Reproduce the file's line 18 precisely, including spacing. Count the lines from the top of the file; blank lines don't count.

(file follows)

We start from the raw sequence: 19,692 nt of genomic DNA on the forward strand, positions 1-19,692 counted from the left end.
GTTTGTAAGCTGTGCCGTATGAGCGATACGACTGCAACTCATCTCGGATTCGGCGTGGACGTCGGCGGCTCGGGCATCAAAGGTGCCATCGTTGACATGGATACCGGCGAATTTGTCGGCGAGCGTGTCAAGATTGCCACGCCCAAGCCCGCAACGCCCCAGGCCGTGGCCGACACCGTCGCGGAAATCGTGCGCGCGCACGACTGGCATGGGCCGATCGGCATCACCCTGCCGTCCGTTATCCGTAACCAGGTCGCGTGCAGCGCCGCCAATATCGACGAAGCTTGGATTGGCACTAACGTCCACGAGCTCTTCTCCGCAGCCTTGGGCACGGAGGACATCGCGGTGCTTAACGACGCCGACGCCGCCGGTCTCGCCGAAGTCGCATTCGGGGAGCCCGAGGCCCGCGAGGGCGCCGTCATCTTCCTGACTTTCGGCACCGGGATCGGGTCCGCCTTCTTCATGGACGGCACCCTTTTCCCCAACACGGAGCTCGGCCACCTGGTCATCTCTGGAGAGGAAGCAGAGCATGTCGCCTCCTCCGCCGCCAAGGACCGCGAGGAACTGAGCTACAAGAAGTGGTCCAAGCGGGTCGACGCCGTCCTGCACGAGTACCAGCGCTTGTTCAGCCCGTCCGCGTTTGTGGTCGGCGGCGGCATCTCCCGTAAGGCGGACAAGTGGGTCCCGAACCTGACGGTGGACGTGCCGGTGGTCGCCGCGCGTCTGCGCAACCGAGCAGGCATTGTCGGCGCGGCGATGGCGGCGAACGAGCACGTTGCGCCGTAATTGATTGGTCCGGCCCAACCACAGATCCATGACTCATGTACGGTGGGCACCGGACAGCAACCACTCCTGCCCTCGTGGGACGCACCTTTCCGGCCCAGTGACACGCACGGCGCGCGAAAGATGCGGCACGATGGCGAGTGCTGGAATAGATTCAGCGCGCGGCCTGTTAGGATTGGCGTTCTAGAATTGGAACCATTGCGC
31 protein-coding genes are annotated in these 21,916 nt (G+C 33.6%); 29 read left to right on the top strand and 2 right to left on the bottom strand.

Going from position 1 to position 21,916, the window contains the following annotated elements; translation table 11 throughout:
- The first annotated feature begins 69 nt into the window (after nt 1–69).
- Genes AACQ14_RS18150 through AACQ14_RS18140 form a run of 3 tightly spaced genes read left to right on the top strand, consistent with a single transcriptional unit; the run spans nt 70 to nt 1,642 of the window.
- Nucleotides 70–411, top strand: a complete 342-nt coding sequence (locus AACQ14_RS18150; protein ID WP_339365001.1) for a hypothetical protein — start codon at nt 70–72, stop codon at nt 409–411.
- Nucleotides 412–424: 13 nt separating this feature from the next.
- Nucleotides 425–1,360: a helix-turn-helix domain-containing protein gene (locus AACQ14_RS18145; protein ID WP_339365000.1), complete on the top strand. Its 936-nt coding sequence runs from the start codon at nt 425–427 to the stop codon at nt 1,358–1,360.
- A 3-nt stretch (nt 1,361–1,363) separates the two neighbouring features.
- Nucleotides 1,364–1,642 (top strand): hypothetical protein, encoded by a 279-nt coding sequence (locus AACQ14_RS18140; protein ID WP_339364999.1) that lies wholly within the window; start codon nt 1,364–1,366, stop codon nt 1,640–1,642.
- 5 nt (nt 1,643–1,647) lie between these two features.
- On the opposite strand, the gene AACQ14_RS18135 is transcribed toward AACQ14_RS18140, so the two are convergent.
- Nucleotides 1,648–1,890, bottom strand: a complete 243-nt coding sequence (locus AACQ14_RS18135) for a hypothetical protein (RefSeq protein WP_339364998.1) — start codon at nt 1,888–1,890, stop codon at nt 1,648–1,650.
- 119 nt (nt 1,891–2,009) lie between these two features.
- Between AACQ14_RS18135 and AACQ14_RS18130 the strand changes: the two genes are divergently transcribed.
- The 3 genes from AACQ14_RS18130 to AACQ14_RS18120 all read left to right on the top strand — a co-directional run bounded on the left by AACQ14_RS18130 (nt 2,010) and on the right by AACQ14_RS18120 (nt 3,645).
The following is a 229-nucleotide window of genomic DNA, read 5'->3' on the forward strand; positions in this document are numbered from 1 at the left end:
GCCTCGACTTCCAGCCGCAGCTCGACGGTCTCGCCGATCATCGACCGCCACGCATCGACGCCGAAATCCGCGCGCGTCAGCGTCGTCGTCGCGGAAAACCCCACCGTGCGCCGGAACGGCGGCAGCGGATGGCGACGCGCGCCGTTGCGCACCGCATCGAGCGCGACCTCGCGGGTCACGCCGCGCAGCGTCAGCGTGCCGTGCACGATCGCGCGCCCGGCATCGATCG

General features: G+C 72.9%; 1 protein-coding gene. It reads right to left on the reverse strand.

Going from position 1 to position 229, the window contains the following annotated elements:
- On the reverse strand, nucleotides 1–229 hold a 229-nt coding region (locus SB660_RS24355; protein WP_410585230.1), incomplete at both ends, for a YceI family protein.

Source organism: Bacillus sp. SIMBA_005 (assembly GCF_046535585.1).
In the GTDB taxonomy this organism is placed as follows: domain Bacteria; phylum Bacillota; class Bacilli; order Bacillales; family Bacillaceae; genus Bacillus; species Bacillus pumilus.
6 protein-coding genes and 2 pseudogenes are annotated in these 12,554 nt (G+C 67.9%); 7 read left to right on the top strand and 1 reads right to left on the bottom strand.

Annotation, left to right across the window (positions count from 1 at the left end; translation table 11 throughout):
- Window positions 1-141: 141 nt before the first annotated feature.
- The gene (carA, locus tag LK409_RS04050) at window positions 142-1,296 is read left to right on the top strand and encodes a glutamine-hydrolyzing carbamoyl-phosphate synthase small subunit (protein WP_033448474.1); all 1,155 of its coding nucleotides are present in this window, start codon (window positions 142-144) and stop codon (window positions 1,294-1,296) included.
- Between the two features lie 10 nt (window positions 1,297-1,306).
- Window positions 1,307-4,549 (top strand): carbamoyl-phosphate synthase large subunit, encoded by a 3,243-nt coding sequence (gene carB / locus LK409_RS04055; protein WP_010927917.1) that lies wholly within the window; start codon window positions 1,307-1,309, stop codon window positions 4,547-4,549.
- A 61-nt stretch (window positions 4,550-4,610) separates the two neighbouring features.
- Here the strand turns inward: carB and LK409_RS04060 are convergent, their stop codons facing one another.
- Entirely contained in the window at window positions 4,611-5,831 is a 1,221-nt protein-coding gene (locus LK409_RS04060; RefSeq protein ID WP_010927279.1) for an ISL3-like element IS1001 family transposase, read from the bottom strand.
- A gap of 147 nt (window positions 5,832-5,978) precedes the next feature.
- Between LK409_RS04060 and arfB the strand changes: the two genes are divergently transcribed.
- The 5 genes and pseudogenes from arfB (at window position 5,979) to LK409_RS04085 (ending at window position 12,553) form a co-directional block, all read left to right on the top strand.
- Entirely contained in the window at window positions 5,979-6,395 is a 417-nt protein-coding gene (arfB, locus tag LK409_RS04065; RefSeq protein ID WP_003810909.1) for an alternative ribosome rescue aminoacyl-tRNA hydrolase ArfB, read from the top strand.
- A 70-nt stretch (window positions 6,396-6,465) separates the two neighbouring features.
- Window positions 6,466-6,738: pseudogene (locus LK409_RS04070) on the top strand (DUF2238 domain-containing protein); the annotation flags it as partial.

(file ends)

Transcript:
The following is a 229-nucleotide window of genomic DNA, read 5'->3' on the forward strand; positions in this document are numbered from 1 at the left end: